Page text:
Report: After MN Collapse, Bridge Repair Got Just 11% of D.C. Earmarks

In the wake of the 2007 collapse of Minnesota’s I-35 bridge, Washington policymakers vowed
a renewed focus on repairing the nation’s aging infrastructure. But
weeks after the fatal collapse, Congress approved a transportation
spending bill with 704 earmarked projects, at a total cost topping $570
million — and just 11 percent of those earmarks went towards bridge
repair, according to a new report released today.

1030532519_c614bfbe27_o_thumb.jpgThe I-35 bridge collapse, above, killed 13 drivers. (Photo: America 2050)

Today’s
report, produced by the U.S. Public Interest Research Group (PIRG),
contrasts the low amounts lawmakers set aside for bridge repair with
the flood of campaign contributions sent their way by highway,
development, automobile, and construction groups.

During
the election cycle that reached its peak in 2008, the year that bridge
repairs accounted for 74 of Congress’ 704 transportation earmarks, U.S.
PIRG found that road-building interests steered $80.3 million to
federal campaigns.

The same highway-centric groups also
lavished $53.5 million in campaign cash on state elections, in which
the costs of securing a victory are often much lower, according to the
report. Road-building interests split their federal donations more
evenly, steering 47 percent to Democrats and 53 percent to Republicans,
compared with a 61-39 split in favor of the GOP in state elections.

The report (available here)
separates donations from "transportation" versus "construction" groups
but does not name which lobbying entities U.S. PIRG singled out for
analysis, making it difficult to directly connect specific donations to
specific earmarks.

But the authors’ conclusion "that
elected officials often overlook preventative maintenance projects,
especially when new capacity projects are encouraged by campaign
contributions" was bolstered by an Associated Press investigation
one year after the Minnesota collapse. That AP probe found that just 12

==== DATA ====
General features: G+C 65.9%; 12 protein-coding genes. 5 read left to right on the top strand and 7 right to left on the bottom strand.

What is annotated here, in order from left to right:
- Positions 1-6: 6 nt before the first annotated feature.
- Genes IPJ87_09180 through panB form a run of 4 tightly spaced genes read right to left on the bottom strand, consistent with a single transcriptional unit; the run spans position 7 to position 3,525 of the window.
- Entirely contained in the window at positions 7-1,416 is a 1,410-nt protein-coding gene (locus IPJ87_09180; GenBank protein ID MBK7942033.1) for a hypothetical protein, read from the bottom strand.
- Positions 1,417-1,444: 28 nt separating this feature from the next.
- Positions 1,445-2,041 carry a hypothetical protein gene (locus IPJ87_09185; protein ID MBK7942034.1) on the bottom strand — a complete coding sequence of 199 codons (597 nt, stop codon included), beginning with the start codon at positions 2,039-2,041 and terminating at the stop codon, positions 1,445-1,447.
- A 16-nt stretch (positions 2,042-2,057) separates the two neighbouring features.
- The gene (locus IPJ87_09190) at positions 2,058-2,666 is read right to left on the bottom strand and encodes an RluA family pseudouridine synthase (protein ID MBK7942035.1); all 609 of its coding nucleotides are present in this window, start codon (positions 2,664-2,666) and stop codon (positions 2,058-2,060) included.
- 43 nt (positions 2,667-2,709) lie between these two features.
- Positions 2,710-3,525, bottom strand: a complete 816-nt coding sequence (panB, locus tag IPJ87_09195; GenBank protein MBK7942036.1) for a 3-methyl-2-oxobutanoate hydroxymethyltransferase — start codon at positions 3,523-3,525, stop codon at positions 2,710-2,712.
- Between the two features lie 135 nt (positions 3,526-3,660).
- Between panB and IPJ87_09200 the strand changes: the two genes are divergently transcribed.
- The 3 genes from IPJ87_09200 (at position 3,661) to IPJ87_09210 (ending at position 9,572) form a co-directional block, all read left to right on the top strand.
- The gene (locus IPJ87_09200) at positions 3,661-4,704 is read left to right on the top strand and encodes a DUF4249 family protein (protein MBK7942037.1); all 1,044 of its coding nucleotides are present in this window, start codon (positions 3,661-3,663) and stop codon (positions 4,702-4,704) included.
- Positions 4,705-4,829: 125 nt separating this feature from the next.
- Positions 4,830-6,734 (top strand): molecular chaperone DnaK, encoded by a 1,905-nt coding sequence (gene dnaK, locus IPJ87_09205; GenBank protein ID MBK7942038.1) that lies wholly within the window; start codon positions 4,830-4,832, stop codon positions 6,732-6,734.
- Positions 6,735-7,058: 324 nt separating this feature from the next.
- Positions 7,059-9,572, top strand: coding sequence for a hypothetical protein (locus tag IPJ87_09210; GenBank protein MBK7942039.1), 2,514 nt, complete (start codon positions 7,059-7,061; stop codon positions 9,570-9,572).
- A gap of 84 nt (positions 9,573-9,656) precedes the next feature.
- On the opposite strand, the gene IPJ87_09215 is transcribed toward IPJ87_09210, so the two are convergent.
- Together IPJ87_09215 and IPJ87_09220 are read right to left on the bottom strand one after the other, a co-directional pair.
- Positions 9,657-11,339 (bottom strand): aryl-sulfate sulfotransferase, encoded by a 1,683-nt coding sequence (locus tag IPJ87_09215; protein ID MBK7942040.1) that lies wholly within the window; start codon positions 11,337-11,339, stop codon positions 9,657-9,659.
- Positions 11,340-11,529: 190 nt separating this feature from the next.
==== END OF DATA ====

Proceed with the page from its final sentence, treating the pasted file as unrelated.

percent of the deficient bridges getting the most state-level traffic
had received any attention other than regular maintenance.

"The
greatest need, for
almost every place, is investing in existing infrastructure," said Mark
Stout, who spent 25 years working on policy at the New Jersey DOT
before helping put together U.S. PIRG’s report.

"Each
earmark and each project has its own
story," he added, "but by and large, I think it’s safe to say that a
structurally deficient bridge is not going to rally around it a lot of
local elected officials and business interests that are
lobbying to make [repairs] happen. They sort of think that’s someone
else’s job or that
someone else is going to take care of it."

In
the U.S. PIRG report, several states stand out as facing a high number
of aging bridges that got scant attention from members of Congress.
Oklahoma lawmakers set aside just one earmark of $316,000 in 2008 for
their state’s 5,793 structurally deficient bridges, while Iowa
lawmakers got three earmarks worth $1.8 million for their state’s 5,153
deficient bridges.

Missouri, by contrast, was a relative
success story, with lawmakers winning four earmarks worth $5.4 million
for their state’s 4,433 deficient bridges. California, where the
closure of San Francisco’s Bay Bridge has sparked a fresh debate over
bridge safety, got six earmarks worth $3.5 million for its 3,140
structurally deficient spans.

Meanwhile, lawmakers from New York — where a capitol rally
for bridge safety was held this week after the sudden shutdown of a
span over Lake Champlain — did comparatively worse. The state had
2,128 structurally deficient bridges in 2008 but got just one earmark,
worth $294,000, to address the problems.

This year’s American Society of Civil Engineers infrastructure report card found that
26 percent of the nation’s bridges are structurally deficient and
projected a $6.5 billion annual shortfall between actual bridge repair
spending and the amount needed to achieve significant safety
improvements.

The U.S. PIRG report does not include the
emergency aid that Congress rushed to appropriate for the Twin Cities’
bridge disaster. But it’s worth noting that Minnesota Rep. Jim Oberstar
(D), chairman of the House transport committee, initially proposed to take a step further by raising the federal gas tax by five cents to shore up creaking bridges. His plan quickly died for lack of support.